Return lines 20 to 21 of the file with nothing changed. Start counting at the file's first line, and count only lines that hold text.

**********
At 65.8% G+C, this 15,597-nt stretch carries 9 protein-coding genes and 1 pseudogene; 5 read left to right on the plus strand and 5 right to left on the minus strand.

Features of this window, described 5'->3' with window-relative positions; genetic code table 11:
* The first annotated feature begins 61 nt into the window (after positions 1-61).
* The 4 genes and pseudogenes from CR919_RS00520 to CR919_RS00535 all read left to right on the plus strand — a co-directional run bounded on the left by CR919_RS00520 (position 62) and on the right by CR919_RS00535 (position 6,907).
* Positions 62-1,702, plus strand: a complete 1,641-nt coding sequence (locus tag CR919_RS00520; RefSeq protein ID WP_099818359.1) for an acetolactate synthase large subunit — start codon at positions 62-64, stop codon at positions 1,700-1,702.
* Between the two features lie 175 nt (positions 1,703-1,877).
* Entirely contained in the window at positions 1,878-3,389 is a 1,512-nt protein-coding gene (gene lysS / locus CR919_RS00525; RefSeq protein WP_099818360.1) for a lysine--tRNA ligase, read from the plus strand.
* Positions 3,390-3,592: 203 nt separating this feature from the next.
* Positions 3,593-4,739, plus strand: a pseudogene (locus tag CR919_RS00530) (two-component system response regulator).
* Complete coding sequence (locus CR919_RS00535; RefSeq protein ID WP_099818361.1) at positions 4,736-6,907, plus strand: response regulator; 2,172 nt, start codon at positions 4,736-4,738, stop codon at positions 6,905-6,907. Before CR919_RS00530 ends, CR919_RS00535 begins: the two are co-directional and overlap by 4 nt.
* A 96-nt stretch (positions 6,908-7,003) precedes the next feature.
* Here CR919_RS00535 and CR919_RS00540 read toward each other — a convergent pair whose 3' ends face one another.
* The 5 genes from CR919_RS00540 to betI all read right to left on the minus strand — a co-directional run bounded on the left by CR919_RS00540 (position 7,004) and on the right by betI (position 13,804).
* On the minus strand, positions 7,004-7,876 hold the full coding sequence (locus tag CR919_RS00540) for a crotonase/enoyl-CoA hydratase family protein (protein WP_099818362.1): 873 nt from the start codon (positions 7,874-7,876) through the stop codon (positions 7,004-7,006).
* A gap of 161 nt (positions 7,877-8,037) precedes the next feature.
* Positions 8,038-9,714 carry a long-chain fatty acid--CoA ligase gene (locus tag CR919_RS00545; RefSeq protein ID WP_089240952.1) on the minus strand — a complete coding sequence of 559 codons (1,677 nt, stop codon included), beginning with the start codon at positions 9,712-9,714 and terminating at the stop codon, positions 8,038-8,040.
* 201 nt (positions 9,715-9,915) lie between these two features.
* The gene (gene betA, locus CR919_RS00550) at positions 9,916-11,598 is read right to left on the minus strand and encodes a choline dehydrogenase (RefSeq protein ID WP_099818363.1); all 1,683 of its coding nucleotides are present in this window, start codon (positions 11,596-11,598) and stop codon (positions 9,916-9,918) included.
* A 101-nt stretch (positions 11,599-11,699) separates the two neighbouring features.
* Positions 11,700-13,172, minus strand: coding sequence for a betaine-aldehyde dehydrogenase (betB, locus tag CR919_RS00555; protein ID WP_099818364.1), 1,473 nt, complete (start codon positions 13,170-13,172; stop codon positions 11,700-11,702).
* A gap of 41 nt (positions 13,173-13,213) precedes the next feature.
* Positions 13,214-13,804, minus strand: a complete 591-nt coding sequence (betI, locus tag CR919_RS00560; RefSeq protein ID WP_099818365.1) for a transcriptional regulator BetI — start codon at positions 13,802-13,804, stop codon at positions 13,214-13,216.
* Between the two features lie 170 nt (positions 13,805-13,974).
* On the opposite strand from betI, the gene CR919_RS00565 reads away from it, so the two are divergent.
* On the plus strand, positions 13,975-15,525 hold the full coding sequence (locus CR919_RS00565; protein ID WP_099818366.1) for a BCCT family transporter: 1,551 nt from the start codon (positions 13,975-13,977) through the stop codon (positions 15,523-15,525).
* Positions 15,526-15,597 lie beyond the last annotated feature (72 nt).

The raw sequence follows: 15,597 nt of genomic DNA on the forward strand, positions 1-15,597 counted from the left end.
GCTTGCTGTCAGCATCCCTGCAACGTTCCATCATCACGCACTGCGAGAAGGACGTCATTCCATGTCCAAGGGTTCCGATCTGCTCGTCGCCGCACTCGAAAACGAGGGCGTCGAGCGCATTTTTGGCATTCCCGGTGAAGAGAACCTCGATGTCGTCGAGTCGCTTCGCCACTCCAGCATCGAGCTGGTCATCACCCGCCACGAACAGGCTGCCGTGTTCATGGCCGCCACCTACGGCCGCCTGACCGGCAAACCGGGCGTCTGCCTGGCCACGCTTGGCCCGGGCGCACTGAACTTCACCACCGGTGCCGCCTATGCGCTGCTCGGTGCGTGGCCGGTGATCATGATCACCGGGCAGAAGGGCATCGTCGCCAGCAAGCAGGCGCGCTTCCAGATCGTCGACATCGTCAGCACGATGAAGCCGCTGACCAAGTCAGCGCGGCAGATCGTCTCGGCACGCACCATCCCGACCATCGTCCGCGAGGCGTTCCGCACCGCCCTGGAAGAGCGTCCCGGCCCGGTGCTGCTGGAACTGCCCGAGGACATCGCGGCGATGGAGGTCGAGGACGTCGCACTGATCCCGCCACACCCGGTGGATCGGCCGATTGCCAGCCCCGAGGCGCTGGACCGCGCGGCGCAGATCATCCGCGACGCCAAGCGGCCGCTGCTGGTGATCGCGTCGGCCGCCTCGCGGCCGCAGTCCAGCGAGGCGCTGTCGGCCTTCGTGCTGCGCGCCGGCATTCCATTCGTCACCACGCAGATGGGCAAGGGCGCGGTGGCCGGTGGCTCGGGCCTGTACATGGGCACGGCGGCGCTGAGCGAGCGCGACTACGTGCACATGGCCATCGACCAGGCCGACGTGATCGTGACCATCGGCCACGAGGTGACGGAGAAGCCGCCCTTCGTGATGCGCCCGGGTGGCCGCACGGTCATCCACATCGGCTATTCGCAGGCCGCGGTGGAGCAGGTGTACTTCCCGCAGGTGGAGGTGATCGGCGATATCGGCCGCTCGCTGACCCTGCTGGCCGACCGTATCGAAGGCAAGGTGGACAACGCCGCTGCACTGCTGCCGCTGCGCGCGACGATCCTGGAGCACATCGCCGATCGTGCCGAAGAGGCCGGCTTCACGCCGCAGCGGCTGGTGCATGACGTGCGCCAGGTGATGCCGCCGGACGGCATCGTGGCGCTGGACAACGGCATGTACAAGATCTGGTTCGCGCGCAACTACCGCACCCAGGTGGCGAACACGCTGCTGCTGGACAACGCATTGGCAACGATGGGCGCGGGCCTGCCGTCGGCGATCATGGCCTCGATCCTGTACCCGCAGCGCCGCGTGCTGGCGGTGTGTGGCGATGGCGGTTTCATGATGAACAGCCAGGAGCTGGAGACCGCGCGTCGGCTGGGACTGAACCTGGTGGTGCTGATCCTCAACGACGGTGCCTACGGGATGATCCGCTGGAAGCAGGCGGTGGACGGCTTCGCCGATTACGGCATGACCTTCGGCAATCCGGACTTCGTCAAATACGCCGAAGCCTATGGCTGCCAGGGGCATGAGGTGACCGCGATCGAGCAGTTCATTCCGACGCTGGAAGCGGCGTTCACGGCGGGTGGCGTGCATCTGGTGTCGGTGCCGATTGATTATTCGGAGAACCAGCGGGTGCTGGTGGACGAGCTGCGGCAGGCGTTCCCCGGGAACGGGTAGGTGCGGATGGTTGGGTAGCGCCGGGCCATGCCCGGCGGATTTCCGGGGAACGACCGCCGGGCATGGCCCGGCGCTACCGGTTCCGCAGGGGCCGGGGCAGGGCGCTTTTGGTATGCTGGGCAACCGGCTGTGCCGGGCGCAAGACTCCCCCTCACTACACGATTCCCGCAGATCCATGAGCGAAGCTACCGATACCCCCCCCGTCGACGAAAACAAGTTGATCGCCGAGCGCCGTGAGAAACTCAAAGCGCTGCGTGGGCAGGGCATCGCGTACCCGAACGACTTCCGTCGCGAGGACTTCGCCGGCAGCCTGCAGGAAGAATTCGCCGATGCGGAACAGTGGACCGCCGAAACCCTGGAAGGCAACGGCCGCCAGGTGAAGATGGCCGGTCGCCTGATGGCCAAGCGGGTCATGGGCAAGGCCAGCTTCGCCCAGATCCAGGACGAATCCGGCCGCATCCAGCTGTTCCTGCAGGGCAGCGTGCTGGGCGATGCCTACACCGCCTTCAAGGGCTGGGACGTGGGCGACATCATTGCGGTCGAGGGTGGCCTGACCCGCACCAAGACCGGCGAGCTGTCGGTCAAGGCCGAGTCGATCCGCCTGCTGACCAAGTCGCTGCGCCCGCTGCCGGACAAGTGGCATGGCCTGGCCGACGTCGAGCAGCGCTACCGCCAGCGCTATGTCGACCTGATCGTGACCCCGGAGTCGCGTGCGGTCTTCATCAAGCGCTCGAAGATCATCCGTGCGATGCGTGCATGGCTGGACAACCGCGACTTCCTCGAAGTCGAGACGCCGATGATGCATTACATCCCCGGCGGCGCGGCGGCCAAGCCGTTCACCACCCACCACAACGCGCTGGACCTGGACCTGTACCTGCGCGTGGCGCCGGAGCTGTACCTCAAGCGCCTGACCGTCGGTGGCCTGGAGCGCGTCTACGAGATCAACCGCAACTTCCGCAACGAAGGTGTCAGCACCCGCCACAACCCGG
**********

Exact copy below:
* Positions 11,700-13,172, minus strand: coding sequence for a betaine-aldehyde dehydrogenase (betB, locus tag CR919_RS00555; protein ID WP_099818364.1), 1,473 nt, complete (start codon positions 13,170-13,172; stop codon positions 11,700-11,702).
* A gap of 41 nt (positions 13,173-13,213) precedes the next feature.